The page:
George has a thing about hats. He wears them all the time, even when he goes to bed. We have succeeded in getting him to take it off at bathtime, and both the school and the therapy centre have him remove it for his periods of instruction. But when he is at home, the hat is always on his head.

It’s not just any old hat, either. George is very picky about his hats – he will only wear his hat, and if his hat is not available, things in my household get very noisy and fraught as we struggle to keep him from banging his head in frustration. From time to time we have to switch out the old hat for a new one, because – well, you know – George is seven, and seven-year-olds have this habit of growing really fast.

The “new hat days” are traumatic for the entire family, so we tend to hold on to the current hat until the seams start to pop.

However, with age comes wisdom, and we have learned that whenever it’s time for a new hat, we have to get two that are the same. That way, when one starts smelling a bit ripe, we can throw it into the washing machine and let George wear the other one.

We suspect that George wears the hat to gain that slight feeling of pressure around his head. Kids with autism are frequently big on physical pressure, and George definitely falls into that category. He climbs onto the back of the couch and jumps from there onto the floor, because he craves the deep pressure input to his feet and legs. It would make sense for him to want pressure around his head as well.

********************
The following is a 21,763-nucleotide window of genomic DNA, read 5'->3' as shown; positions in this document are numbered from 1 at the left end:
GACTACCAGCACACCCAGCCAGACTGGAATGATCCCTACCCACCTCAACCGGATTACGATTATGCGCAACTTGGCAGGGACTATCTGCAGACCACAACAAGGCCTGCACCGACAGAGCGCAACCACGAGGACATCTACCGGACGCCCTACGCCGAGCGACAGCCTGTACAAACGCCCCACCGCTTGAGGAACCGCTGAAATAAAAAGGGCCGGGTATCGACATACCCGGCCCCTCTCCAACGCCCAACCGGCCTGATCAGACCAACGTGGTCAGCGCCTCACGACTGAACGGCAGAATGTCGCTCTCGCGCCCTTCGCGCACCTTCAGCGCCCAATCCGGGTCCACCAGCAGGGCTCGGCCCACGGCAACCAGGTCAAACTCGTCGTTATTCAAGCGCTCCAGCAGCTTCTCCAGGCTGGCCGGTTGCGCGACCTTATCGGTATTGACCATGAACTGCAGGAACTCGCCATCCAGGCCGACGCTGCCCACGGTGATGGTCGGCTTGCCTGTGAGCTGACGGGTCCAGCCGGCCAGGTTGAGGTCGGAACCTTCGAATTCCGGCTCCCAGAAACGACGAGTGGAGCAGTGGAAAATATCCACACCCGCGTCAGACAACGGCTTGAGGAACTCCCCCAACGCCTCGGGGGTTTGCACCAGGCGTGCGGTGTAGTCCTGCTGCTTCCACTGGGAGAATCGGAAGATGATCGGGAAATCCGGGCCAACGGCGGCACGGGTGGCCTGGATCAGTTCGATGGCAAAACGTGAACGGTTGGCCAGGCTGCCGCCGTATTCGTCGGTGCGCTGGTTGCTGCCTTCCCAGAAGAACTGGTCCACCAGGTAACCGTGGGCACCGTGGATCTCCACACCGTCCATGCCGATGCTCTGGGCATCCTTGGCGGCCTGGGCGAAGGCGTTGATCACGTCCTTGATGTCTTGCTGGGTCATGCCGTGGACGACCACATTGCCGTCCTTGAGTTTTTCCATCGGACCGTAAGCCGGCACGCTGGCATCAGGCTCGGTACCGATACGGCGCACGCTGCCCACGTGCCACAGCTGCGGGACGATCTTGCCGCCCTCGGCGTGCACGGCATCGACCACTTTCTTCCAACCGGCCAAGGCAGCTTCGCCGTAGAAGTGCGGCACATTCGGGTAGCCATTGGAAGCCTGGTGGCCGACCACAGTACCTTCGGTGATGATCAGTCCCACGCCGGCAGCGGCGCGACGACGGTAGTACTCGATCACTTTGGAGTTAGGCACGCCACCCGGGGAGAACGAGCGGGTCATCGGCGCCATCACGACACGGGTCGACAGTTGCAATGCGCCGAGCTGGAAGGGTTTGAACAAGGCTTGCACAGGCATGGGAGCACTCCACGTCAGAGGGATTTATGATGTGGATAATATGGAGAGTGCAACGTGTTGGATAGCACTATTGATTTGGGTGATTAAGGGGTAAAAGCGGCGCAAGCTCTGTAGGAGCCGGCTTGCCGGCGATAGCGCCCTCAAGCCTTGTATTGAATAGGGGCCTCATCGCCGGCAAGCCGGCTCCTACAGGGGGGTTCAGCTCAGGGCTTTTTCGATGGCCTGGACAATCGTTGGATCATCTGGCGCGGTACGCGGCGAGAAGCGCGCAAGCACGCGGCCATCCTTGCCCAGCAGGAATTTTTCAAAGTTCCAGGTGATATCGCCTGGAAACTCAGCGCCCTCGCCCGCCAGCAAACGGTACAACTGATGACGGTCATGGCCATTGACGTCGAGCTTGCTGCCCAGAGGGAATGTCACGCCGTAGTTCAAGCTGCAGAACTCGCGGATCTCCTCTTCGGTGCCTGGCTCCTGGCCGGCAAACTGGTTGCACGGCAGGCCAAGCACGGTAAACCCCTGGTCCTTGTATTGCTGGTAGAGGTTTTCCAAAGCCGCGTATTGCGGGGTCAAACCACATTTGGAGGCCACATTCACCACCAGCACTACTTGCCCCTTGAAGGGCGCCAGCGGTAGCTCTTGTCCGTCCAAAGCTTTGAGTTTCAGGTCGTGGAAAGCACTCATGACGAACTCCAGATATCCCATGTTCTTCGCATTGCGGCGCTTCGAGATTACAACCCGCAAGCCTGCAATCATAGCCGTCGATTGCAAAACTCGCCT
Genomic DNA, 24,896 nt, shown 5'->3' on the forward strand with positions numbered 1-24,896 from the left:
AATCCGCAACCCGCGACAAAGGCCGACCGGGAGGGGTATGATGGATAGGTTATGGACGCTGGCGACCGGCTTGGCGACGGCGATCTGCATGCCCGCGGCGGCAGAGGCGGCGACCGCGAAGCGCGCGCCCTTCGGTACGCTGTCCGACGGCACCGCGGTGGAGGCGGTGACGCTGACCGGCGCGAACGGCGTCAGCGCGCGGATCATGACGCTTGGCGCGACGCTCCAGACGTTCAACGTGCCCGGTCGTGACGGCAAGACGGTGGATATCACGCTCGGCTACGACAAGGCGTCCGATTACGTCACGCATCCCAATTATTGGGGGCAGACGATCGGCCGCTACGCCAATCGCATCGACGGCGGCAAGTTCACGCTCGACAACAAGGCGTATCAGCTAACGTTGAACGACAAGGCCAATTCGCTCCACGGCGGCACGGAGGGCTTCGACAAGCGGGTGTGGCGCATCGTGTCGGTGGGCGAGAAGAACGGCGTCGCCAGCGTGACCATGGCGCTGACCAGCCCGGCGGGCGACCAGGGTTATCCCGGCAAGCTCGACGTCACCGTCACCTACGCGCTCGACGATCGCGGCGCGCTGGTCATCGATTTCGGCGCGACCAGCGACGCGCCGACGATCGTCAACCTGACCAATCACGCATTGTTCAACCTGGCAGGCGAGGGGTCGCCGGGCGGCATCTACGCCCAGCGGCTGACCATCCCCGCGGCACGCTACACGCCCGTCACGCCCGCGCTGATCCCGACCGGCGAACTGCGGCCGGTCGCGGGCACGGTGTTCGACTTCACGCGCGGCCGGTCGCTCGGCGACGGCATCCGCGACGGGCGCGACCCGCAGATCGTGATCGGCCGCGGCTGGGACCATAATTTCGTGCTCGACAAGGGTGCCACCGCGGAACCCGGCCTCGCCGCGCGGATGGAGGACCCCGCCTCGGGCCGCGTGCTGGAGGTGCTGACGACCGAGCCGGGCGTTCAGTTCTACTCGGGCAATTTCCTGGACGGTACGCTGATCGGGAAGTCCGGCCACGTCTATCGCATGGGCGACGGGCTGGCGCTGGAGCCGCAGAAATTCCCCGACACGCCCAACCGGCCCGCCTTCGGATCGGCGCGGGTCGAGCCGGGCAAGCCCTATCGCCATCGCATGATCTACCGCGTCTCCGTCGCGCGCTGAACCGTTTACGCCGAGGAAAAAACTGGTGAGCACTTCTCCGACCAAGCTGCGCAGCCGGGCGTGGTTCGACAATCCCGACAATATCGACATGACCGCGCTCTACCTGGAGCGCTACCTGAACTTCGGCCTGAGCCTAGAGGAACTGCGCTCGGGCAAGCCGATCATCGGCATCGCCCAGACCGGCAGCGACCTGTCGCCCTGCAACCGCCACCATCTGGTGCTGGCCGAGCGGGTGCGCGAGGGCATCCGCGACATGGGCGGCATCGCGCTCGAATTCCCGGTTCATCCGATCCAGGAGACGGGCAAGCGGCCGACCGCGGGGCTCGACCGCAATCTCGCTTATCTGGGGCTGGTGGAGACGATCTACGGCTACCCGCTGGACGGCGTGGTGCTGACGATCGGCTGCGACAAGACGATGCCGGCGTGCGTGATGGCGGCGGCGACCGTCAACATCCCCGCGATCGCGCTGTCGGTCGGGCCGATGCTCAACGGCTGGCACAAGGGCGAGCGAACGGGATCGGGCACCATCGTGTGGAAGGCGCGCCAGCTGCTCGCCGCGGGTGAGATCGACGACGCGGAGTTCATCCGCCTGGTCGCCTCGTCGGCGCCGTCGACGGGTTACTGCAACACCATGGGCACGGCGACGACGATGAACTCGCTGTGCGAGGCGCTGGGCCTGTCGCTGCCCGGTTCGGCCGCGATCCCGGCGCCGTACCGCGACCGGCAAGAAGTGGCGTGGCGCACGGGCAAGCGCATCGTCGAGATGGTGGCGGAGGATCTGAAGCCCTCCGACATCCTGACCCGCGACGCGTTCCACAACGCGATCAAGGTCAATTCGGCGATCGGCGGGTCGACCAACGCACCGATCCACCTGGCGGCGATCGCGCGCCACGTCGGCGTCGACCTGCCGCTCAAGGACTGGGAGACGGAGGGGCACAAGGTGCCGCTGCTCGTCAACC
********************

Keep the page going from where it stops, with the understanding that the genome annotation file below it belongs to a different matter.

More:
In addition, though, I think George wears the hat in order to protect his head from being touched. He really, really, REALLY does not like people touching his head. He allows me to remove his hat and stroke his head, or run my fingers through his hair, but after just a few seconds he gets antsy and squirms away.

This is a problem.

For a start, there’s the practical problem of hair-washing. I don’t wash George’s hair as often as I should, because it is just so stressful for him. Hair-washing is a joint effort between me and Gerard, and it has to be planned with military precision, right down to getting my mother-in-law to whisk James away for the duration. Basically, what happens is that I wait until George isn’t watching, and then I fill a plastic basin with water and lay a shower curtain on the kitchen floor. Then Gerard uses his arms and legs to immobilize a screaming George, and I wash his hair as quickly as humanly possible.

It sounds barbaric, and I always feel so bad that I end up in floods of tears, but it is the only way we can wash his hair.

When people hear of the difficulties, they say to me, “Just keep his hair short”. If only it were that simple. This kid won’t let us wash his hair normally – why would anyone assume that he will let us anywhere near him with a pair of scissors or any other haircutting device?

Cutting his hair is as traumatic as washing it. So what I have to do is creep around my own house in the dark like a burglar, gingerly remove George’ s hat from his head, and then tentatively cut whatever bits of it that I can reach while he is sleeping. Sometimes it takes up to two weeks to complete a haircut because George tends to lie down the same way every night.